It’s been one month since I watched the stage crew for Direct TV’s SXSW Bat Bar single handedly tear apart Late of the Pier, oh, and then watch them get the plug pulled on them after three songs at their day show. Needless to say I was more then ready to watch the real thing after the teasers in Austin.
The crowd is ready and aggressive not to lose their hard earned spot up close to the stage which only stands a few feet taller then us. Sequin covered, they emerge from house right. Smiles to me are a good thing; they are ready and so am I. It began with the anticipant groove of bodies ready to sweat and dance. I am glad that Popscene redid the AC, it helped to keep the ladies at that perfect sweaty sexy level and not cross that fine line of “oh, she nasty”. I stared to watch the show lined up with Jack Paradise he plays the synth or as their MySpace describes: electronic battle tappin’. I think that does him justice.
Jack’s androgynous mannerisms kill me, and kind of turn me on. His lower jaw extends well beyond his upper, giving everyone up front a great view of the pearly white on the bottom as his upper lip conceals the tops; His shoulders swing rhythmically back and forward. He wants me I know it! His eyes are either looking into the crowd or flipped far back into his head. It’s great, he has such a hypnotizing way of playing those beat pads with one and in the air as the other taps, then the reverse.
Sam Eastgate, the lead singer, keeps coming over to check up on levels and what not. I know that Sam is a perfectionist. I know he knows when something is off. He comes across as an obvious labor of love. He’s attentive to the noises coming out of the loop, amps, and synth. You can tell he is always thinking one step ahead of the beat. Yet he’s elegant in his conduction of the technical working that is taking place and attains a sort of omnipresent stage presence.
I see several different crew members scurrying around the tiny Popscene stage, fixing this or that. It’s really obvious there are so many different layers to their live performances. I respect their decision to keep the idea of playing live pure, too many bands take the easy route and just play to a pro tools track or pop open their fifth member, and I mean their Mac Book. The Apple logo is becoming as common on stage as Marshall or Gibson. Sam explained to me after the show that he doesn’t take this route because he thinks of his music as a living breathing work. It grows as you play it and take it where it wants you to take it. Having a computer making things easier constricts you to play what the computer knows how to play.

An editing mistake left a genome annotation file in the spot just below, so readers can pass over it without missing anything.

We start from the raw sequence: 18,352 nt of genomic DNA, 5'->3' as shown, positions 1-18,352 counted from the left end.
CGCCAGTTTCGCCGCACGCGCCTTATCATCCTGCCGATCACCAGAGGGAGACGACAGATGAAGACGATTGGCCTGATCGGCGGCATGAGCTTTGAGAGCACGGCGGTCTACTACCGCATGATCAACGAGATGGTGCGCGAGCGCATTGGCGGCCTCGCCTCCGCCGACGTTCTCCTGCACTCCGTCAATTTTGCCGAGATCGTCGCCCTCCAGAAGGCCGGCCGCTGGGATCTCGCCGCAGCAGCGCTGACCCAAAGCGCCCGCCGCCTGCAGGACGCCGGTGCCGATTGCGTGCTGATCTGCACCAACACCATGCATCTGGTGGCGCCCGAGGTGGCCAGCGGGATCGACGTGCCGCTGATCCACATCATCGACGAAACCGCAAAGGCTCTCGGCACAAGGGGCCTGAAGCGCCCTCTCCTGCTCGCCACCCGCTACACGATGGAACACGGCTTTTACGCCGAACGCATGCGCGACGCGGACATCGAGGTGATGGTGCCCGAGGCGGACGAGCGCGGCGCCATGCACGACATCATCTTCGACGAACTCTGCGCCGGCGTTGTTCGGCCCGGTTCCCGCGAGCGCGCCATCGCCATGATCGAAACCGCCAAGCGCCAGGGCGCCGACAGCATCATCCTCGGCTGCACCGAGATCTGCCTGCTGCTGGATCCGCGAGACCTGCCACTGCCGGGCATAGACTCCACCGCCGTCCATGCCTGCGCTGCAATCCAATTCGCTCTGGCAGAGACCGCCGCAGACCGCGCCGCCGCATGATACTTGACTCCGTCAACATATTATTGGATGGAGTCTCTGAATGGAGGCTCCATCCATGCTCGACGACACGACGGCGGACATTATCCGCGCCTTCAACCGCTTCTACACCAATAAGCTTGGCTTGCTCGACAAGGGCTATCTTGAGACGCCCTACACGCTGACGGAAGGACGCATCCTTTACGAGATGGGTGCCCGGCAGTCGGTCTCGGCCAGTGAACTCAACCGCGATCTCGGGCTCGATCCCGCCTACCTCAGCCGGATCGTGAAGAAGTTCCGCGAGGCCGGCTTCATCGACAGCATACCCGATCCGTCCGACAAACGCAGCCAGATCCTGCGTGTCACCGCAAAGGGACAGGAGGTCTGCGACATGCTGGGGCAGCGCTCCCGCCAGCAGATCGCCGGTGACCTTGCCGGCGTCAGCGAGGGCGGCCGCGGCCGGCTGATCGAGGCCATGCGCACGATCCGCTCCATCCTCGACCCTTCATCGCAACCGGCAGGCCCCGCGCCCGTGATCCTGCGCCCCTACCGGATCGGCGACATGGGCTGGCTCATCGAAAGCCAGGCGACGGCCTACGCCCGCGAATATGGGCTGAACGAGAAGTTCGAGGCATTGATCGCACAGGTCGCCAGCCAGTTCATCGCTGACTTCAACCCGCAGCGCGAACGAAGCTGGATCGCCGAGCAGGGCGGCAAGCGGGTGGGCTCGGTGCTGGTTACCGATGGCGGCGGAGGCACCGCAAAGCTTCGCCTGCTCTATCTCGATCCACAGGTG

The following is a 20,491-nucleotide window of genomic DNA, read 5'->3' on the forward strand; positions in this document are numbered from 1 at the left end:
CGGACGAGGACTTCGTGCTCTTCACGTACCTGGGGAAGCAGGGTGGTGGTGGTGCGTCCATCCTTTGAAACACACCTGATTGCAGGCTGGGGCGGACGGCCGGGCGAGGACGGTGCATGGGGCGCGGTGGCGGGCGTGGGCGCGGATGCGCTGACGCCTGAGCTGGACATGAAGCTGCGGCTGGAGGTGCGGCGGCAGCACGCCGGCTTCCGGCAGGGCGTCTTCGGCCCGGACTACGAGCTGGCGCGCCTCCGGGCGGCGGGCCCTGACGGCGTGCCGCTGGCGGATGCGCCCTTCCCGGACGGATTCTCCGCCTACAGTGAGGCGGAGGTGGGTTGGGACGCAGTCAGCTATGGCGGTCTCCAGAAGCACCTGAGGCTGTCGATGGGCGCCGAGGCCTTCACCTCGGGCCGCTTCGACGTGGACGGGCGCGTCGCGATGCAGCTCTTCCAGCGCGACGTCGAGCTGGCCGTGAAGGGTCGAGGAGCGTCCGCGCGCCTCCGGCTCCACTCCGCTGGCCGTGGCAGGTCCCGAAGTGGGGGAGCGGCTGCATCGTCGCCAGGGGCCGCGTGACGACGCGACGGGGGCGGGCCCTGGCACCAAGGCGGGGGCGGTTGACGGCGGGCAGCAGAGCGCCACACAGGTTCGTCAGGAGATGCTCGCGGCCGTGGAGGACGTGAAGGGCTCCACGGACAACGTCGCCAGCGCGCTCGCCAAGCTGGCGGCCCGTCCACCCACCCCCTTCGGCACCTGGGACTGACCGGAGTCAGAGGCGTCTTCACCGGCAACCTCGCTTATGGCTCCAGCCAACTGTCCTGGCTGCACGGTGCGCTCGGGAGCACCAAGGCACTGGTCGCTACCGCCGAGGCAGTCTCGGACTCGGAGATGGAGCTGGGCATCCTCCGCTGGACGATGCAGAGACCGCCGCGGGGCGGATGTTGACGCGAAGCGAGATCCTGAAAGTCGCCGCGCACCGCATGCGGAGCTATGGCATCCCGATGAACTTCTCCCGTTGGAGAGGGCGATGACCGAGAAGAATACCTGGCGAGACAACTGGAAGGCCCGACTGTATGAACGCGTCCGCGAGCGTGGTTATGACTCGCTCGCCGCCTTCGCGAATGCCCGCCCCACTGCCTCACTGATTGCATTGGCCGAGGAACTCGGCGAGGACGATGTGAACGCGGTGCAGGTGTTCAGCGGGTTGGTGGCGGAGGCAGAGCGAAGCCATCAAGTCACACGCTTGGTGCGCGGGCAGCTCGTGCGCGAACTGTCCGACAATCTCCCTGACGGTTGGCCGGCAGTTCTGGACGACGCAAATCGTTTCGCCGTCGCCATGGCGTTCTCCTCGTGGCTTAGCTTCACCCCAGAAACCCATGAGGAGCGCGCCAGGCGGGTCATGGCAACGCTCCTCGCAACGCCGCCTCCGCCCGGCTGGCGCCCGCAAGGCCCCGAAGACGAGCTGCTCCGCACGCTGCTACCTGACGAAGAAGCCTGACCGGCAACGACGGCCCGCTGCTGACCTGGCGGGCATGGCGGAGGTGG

I have heard many people make reference to how Late of the Pier is not tight enough and there is a lot of legitimacy to that, they are a bit off at times, but I really think that this is what makes them so great. Everyone strives to be invincible and yeah this is what everyone works to achieve, but so few do; not to make excuses for mediocrity but to identify that what’s going on is great and needs to be recognized for what it is not what you think it should be. This is the way music should be perceived as, a living, breathing, sweating, imperfect machine this is constantly evolving and for Late of the Pier’s case a passion for perfection that we are all invited to enjoy!
I look forward to seeing them again. They are without a doubt a band that has assembled a great offering of style, attitude and skill. There live shows present something different every time: a guessing game of antics and originality bringing new light to songs that are overplayed on my iPhone.
I would like to thank Aaron at Popscene for giving permission to photograph the show.